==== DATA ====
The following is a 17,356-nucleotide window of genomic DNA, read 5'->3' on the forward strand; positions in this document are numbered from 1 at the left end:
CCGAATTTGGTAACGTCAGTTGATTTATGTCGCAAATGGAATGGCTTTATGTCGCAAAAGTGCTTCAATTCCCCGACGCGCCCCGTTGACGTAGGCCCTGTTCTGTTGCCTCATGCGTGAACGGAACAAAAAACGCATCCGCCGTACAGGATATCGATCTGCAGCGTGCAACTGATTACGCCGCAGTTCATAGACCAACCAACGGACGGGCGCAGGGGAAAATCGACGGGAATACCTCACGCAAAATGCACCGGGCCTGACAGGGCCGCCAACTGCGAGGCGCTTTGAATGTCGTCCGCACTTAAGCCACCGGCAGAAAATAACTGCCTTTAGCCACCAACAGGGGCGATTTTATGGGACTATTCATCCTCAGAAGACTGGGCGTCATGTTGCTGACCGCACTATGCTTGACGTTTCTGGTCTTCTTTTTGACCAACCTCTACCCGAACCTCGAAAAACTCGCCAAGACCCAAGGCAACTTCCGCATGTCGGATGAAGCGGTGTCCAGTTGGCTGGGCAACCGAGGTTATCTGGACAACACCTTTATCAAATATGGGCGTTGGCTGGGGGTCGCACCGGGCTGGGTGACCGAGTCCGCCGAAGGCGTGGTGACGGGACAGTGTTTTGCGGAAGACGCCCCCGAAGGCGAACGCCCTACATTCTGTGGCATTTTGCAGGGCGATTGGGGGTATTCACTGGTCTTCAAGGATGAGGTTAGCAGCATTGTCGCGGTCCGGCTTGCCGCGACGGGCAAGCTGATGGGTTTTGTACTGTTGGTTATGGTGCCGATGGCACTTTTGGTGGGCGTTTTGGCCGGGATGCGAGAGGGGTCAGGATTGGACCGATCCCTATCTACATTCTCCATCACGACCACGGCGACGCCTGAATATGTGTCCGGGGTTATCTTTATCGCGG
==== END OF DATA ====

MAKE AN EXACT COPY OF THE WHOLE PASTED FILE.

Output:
The following is a 17,356-nucleotide window of genomic DNA, read 5'->3' on the forward strand; positions in this document are numbered from 1 at the left end:
CCGAATTTGGTAACGTCAGTTGATTTATGTCGCAAATGGAATGGCTTTATGTCGCAAAAGTGCTTCAATTCCCCGACGCGCCCCGTTGACGTAGGCCCTGTTCTGTTGCCTCATGCGTGAACGGAACAAAAAACGCATCCGCCGTACAGGATATCGATCTGCAGCGTGCAACTGATTACGCCGCAGTTCATAGACCAACCAACGGACGGGCGCAGGGGAAAATCGACGGGAATACCTCACGCAAAATGCACCGGGCCTGACAGGGCCGCCAACTGCGAGGCGCTTTGAATGTCGTCCGCACTTAAGCCACCGGCAGAAAATAACTGCCTTTAGCCACCAACAGGGGCGATTTTATGGGACTATTCATCCTCAGAAGACTGGGCGTCATGTTGCTGACCGCACTATGCTTGACGTTTCTGGTCTTCTTTTTGACCAACCTCTACCCGAACCTCGAAAAACTCGCCAAGACCCAAGGCAACTTCCGCATGTCGGATGAAGCGGTGTCCAGTTGGCTGGGCAACCGAGGTTATCTGGACAACACCTTTATCAAATATGGGCGTTGGCTGGGGGTCGCACCGGGCTGGGTGACCGAGTCCGCCGAAGGCGTGGTGACGGGACAGTGTTTTGCGGAAGACGCCCCCGAAGGCGAACGCCCTACATTCTGTGGCATTTTGCAGGGCGATTGGGGGTATTCACTGGTCTTCAAGGATGAGGTTAGCAGCATTGTCGCGGTCCGGCTTGCCGCGACGGGCAAGCTGATGGGTTTTGTACTGTTGGTTATGGTGCCGATGGCACTTTTGGTGGGCGTTTTGGCCGGGATGCGAGAGGGGTCAGGATTGGACCGATCCCTATCTACATTCTCCATCACGACCACGGCGACGCCTGAATATGTGTCCGGGGTTATCTTTATCGCGG